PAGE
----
On March 22, the Health Resources & Services Administration (HRSA) COVID-19 Uninsured Program stopped accepting claims for testing and treatment due to lack of sufficient funds. Coming up on April 5, the HRSA COVID-19 Uninsured Program and the COVID-19 Assistance Fund will also stop accepting vaccination claims due to a lack of sufficient funds.
“States get treatments for COVID-19 through the feds, they might be challenged in purchasing those treatments in the future,” Deputy Director Dr. Laurie Forlano with the Virginia Department of Health’s Office of Epidemiology told 8News. “Theoretically, also, a lack of funding could hamper our ability as states and a country to conduct the state-of-the art disease surveillance that we do, and we need that in place in order to detect new variants, watch trends very closely and accurately, et cetera.”
In March, U.S. Congress did not pass $22.5 billion in emergency funding for COVID-19. According to a spokesperson for Richmond and Henrico Health Districts (RHHD), one of the items no longer possible without this funding is reimbursing providers for testing and vaccinations for those individuals who are uninsured.
“Generally speaking, safety net providers (who often are government or non-profit entities and less reliant on reimbursement from insurance companies) will continue to offer services to the uninsured,” RHHD Public Information Officer Cat Long said. “Private providers may continue to offer testing/vaccination, but will no longer be able to be reimbursed by the federal government for providing these services to the uninsured and will thus have to cover the costs. Some private providers may choose to not take uninsured patients or will require uninsured patients to pay out-of-pocket.”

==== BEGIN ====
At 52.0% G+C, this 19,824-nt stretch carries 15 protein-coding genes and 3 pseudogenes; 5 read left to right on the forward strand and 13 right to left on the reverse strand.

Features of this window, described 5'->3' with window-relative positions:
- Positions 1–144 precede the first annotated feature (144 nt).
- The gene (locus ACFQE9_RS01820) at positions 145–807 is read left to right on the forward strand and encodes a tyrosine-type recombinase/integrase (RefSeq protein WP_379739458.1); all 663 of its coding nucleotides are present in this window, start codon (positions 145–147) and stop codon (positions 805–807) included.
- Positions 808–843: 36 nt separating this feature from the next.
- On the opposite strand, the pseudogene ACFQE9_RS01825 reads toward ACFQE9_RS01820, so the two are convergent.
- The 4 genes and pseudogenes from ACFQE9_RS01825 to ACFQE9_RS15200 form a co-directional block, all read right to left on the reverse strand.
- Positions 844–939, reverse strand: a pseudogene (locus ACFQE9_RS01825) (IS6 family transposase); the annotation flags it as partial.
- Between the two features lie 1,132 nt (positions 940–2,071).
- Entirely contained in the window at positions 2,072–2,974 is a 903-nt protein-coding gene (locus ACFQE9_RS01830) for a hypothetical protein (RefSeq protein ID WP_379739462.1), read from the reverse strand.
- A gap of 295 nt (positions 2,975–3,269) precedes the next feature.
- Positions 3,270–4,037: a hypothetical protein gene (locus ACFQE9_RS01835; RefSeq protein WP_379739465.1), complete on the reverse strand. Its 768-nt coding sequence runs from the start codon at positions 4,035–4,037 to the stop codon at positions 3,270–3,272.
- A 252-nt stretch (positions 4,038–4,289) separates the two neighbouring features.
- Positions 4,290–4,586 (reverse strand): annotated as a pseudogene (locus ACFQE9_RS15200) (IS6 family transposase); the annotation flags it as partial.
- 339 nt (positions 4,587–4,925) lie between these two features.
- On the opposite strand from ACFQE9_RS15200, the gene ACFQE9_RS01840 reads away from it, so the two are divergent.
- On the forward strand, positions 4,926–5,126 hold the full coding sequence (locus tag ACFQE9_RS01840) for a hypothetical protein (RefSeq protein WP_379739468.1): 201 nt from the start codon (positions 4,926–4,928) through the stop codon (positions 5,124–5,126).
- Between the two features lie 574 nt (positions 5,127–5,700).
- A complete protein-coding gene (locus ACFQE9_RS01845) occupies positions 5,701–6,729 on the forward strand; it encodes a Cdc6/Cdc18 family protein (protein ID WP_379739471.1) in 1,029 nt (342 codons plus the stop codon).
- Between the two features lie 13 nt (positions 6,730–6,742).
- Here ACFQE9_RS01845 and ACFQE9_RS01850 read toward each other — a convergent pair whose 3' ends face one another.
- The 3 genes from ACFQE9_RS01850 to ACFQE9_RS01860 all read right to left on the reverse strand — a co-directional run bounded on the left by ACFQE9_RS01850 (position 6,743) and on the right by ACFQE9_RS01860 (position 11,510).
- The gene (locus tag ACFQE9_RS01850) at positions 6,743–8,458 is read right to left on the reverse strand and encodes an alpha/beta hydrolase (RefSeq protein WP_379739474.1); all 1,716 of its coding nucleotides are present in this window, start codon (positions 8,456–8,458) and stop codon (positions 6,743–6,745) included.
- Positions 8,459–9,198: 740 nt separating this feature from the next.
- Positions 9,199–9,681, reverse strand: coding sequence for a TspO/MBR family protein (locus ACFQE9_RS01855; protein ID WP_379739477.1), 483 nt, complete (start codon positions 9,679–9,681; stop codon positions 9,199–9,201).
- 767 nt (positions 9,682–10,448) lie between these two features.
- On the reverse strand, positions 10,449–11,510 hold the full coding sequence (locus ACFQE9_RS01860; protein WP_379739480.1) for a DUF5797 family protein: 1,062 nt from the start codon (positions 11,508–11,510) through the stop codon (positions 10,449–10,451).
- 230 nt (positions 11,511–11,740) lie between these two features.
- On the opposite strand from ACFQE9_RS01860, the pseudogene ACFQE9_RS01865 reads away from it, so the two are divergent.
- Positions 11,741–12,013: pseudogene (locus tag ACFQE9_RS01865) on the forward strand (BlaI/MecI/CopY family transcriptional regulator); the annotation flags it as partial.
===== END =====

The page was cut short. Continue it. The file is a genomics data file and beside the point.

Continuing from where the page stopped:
Dr. Forlano said that it’s too soon to predict exactly how this will effect Virginians, particularly those who are uninsured, and seeking COVID-19 testing, vaccination or treatment. However, she noted that a potential impact of this funding ending is that it could put more pressure on so-called safety net providers, such as VDH.
“If private providers can no longer submit claims to that program, they may make the choice, because it is a financial risk, to not provide that service any longer, and so the safety net would need to absorb that,” she said. “In order to stop transmission of a virus like this or really keep it at bay, you need to make sure there’s access to these preventative measures for everyone.”
One such private provider is CVS Health, which has been offering COVID-19 testing and vaccination. 8News reached out for information on how the HRSA’s halted reimbursement claims would impact the provider.
“We’re fully confident the administration and Congress will find a solution to help ensure people without insurance continue to have access to COVID-19 testing, vaccines and treatment,” a spokesperson said in a statement. “As demonstrated throughout the pandemic, we’re committed to working closely with federal and state officials to provide access to testing, treatments and vaccines to help support the communities we serve.”
According to a notice on the lack of funding from the White House, the Biden Administration is requesting that Congress provides authority to ensure access to Medicare and insurance coverage for treatments under an Emergency Use Authorization, in addition to providing $22.5 billion in immediate emergency funding.
“Really, not much has changed for us since this announcement, other than we’re doing some kind of tweaking to our future planning, contingency planning,” Dr. Forlano said. “For now, I think we still have the right infrastructure in place. But we’re definitely looking forward to the future and thinking about how we might need to change our game. Hopefully, this decision in and of itself won’t cause a spike [in transmission] right now.”